This is passage describes the relationship with Adonai that I long for.

[Read Ex. 33:7 – 34:10]

Oh to know you Adonai, and to be known by you!

Even though the camp had been defiled with the golden calf, and Moses had moved his own tent outside the camp (33:7), Adonai was still merciful. As Moses would commune with Adonai, the congregation would watch the Shechinah (Ex. 13:21) stand in the doorway, and they worshiped from afar. The distance reminding them of the distance because of their sin.

But “Adonai spoke with Moses face to face, as a man speaks with his friend.”[1] How I long for this! And where was Jonathan? Moses cried out for something tangible and practical. Since he will be leading Beni-Yisrael, He cries out to know, the way in which Adonai would lead, so that he can imitate. We are called not just to serve Adonai, but to imitate him. John says, “But whoever keeps His word, in him the love of God is truly made perfect. We know that we are in Him by this— whoever claims to abide in Him must walk just as He walked.” (1 Jn. 2:5-6) Why does Moses want to know the ways of Adonai? Look at vs. 13.

Adonai literally promises that “my face” will go with you. This refers back to the Angel of His Presence, in whom rests the Name of Adonai (Ex. 23:20-21). Moses gets it. What is the only thing that makes us distinct from the rest of the World? Why are we different? [Ex. 33:15-16] This was the response that Adonai was looking for. How does Adonai respond?

The heart of Moses, cries out, “Please, show me your glory!”

Adonai’s response is to disclose his nature and character to Moses in an intimate way. Moses is called up the mountain alone, and told to bring two tablets for the covenant to be rewritten. Adonai reveals thirteen different attributes of his character.

“– The Lord! (Adonai)–God is merciful before a person sins! Even though aware that future evil lies dormant within him.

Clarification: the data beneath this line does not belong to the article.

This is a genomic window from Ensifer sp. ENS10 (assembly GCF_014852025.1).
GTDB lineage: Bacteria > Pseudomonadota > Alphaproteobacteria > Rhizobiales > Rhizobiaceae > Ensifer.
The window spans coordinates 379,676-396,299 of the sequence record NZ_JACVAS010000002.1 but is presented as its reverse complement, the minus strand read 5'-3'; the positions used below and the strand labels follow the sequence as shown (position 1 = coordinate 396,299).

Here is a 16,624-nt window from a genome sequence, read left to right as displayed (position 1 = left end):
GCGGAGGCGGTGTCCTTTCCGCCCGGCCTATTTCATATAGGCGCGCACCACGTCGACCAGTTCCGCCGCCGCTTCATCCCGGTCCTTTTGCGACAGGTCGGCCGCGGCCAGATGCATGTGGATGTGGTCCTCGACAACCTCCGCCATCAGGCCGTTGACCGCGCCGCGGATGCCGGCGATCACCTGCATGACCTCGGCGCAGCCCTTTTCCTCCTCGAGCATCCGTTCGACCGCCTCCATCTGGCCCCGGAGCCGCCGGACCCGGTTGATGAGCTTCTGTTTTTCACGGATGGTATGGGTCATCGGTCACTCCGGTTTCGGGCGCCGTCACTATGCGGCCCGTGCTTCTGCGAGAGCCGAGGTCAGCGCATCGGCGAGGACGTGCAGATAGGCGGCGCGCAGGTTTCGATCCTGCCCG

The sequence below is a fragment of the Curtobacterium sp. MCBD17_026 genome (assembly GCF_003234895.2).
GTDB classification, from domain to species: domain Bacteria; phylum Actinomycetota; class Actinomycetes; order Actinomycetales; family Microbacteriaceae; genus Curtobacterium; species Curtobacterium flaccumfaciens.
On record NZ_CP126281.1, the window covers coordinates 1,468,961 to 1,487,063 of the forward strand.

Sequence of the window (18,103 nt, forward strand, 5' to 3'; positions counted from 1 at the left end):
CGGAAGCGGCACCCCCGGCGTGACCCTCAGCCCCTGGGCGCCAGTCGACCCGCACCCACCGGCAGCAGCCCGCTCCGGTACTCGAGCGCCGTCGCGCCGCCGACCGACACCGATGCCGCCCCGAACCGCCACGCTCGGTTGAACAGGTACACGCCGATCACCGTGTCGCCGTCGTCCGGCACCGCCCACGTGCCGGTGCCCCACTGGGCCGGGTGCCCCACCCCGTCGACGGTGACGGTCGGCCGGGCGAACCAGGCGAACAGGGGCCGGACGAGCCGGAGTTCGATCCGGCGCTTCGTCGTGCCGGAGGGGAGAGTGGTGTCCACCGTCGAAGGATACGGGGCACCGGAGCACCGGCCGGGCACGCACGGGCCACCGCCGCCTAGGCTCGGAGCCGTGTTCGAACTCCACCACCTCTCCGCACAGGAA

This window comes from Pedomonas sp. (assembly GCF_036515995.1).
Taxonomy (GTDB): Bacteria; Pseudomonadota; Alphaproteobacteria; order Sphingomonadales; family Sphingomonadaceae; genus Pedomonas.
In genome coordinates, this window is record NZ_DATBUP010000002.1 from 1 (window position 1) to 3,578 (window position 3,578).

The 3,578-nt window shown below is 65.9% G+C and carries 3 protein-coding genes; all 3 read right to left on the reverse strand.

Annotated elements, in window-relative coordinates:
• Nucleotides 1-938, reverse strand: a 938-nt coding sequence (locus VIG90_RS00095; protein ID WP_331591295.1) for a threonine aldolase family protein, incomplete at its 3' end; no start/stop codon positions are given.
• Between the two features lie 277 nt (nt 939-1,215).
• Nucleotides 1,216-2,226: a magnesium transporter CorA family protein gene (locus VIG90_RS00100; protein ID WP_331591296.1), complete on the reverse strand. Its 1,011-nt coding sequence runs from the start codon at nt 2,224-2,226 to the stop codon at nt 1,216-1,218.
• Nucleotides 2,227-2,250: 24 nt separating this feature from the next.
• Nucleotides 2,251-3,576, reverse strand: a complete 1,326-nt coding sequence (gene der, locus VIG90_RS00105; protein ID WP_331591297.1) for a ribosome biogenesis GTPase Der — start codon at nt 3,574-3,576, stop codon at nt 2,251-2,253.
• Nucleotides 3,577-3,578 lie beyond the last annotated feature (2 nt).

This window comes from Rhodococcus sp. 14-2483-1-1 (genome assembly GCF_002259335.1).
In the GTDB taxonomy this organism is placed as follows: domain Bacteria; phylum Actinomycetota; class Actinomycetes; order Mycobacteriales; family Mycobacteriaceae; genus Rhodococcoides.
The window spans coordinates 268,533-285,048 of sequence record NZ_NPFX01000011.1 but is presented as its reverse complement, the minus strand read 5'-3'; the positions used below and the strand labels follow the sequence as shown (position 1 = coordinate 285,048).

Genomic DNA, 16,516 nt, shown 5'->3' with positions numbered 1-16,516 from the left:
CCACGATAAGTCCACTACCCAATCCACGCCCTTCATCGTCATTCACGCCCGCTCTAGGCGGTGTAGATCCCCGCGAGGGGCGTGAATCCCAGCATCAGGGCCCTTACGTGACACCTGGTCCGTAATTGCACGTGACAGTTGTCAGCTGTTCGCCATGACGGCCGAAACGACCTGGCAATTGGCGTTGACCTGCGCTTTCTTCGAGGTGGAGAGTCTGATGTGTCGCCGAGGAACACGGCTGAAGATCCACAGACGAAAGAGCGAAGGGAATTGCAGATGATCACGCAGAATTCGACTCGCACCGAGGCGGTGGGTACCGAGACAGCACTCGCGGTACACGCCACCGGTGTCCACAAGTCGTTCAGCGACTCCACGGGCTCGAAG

– The Lord! (Adonai)–God is merciful after the sinner has gone astray.

– God (El)–a name that denotes power as ruler over nature and humankind, indicating that God’s mercy sometimes surpasses even the degree indicated by this name.

– Compassionate (rahum)–God is filled with loving sympathy for human frailty does not put people into situations of extreme temptation, and eases the punishment of the guilty.

– Gracious (v’hanun)–God shows mercy even to those who do not deserve it consoling the afflicted and raising up the oppressed.

– Slow to anger (ereh apayim)–God gives the sinner ample time to reflect, improve, and repent.

– Abundant in Kindness (v’rav hesed)–God is kind toward those who lack personal merits, providing more gifts and blessings than they deserve; if one’s personal behavior is evenly balanced between virtue and sin, God tips the scales of justice toward the good.

– Truth (v’emet)–God never reneges on His word to reward those who serve Him.

– Preserver of kindness for thousands of generations (notzeir hesed la-alafim)–God remembers the deeds of the righteous for thebenefit of their less virtuous generations of offspring (thus we constantly invoke the merit of the Patriarchs).

– Forgiver of iniquity (nosei avon)–God forgives intentional sin resulting from an evil disposition, as long as the sinner repents.

– Forgiver of willful sin (pesha)–God allows even those who commit a sin with the malicious intent of rebelling against and angering Him the opportunity to repent.

– Forgiver of error (v’hata’ah)–God forgives a sin committed out of carelessness, thoughtlessness, or apathy.

– Who cleanses (v’nakeh)–God is merciful, gracious, and forgiving, wiping away the sins of those who truly repent; however, if one does not repent, God does not cleanse.”[2]

I also long to look upon his face. One day I will, and my face will change as did Moses’. [2 Cor 3:7-19] [Read Col. 1:15-20]

[1] Unless otherwise noted, all Scripture references are taken from the Tree Of Life Version (TLV), 2014.